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    Grade 7 General Music
    This class meets every other day for the entire year.
    When successfully completed, students will receive the .5 music credit that is mandated by the New York State Education Department for grades 7/8. 
    Any student that is NOT in a performing group must complete the .5 music credit by the end of 7th grade, as general music is no longer offered as an elective in grade 8. 
    A Study of American and Popular music
    Students in grade 7 will study various styles and time periods of American music.  Often, our studies will include historical connections.
    2nd semester will include creating music on various instruments that may include keyboards, ukuleles, and tubano drums.
     See below for a reading about spirituals and the blues.
     The Blues: roots of American popular music
    The blues has deep roots in American history, particularly African-American history. The  origins of the first blues can be traced to Southern plantations and the Mississippi Delta region in the 19th Century. Its creators were slaves, ex-slaves and the descendants of slaves, such as the African-American sharecroppers who sang as they toiled in the cotton and vegetable fields. 
    While blues lyrics often deal with personal adversity, the music itself goes far beyond self-pity. The blues is also about overcoming hard luck, saying what you feel, ridding yourself of frustration, letting your hair down, and simply having fun. From unbridled joy to deep sadness, some believe that no other form of music communicates more genuine emotion.  
    The blues grew up from New Orleans and north along the Mississippi.
     Thanks to the advent of recording technology, and the foresight of several folk-music researchers, the blues were first recorded in the early 1900s. Some of the greats:
    Robert Johnson (1911- 1938?)  Hazlehusrst, Mississippi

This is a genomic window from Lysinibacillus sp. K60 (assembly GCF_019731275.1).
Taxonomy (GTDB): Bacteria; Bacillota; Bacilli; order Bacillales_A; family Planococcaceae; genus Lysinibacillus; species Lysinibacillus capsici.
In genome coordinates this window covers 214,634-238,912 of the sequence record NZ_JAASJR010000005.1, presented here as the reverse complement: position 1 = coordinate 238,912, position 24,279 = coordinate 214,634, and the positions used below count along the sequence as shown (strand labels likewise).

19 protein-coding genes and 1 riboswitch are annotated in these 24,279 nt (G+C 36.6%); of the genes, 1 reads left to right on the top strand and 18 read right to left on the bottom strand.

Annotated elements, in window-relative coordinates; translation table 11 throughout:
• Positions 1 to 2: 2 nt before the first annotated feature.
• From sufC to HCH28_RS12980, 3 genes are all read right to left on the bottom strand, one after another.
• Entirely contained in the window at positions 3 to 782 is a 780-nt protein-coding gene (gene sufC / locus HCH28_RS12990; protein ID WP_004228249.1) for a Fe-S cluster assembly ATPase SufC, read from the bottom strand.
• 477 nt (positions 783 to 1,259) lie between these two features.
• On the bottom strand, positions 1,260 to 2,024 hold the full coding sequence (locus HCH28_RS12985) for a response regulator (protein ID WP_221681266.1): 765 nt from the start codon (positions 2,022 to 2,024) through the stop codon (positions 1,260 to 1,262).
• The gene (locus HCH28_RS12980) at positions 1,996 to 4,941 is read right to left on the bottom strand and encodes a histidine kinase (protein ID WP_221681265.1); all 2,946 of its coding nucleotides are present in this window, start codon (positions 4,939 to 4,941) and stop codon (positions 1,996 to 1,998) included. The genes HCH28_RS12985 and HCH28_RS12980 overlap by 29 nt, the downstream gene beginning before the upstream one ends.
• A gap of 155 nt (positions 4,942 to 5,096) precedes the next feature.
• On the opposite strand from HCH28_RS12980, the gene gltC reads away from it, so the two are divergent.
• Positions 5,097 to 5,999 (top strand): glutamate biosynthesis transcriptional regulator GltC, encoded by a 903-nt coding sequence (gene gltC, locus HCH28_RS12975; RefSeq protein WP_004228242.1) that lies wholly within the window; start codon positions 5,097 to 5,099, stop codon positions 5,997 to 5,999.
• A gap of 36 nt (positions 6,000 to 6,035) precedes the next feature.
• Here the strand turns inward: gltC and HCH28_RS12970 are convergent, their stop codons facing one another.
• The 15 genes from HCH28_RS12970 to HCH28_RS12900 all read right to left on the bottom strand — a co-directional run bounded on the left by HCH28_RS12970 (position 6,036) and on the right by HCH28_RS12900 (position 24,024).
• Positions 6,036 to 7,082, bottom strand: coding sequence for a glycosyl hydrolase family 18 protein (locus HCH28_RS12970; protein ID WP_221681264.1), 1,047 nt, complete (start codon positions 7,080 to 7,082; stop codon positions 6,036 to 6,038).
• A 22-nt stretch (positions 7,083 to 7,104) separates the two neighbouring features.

son house  Son House (1902-1988)  Lyon, Mississippi
    patton  Charlie Patton (1887? [or as late as 1891]- 1934) Sunflower County Mississippi
                          Charlie was given the title by many Blues Historians of "Father of the Delta Blues".
    Once the Delta blues made their way up the Mississippi to urban areas, the music evolved into electrified Chicago Blues. The music created and played by these musicians, such as B.B. King, came to be labeled rhythm and blues.
    electric bass
    Early slave culture- the spiritual
    Even before blues, music of the African American slaves in the south was expressive and heartfelt, often mixing the Christian beliefs of the protestant slave owners with the call/ response and vocalizing that the slaves remembered from Africa. The songs were sung to pass the time in the hot southern sun, while the slaves toiled away in the cotton fields. 
    The African American spirituals told stories from the old testament of the Bible, comparing the plight of the African Americans to those of the Israelites in Egypt, who were led to freedom out of slavery by Moses. In addition to telling stories from the bible, spirituals had secret messages 'hidden' within the lyric content. Some of the most famous include "Follow the Drinkin' Gourd", "Wade in the Water", and "Swing Low Sweet Chariot". 
    Click below to listen to a version of "Swing Low Sweet Chariot" sung by the group The Fisk Jubilee Singers.
     swing low
Last Modified on August 6, 2021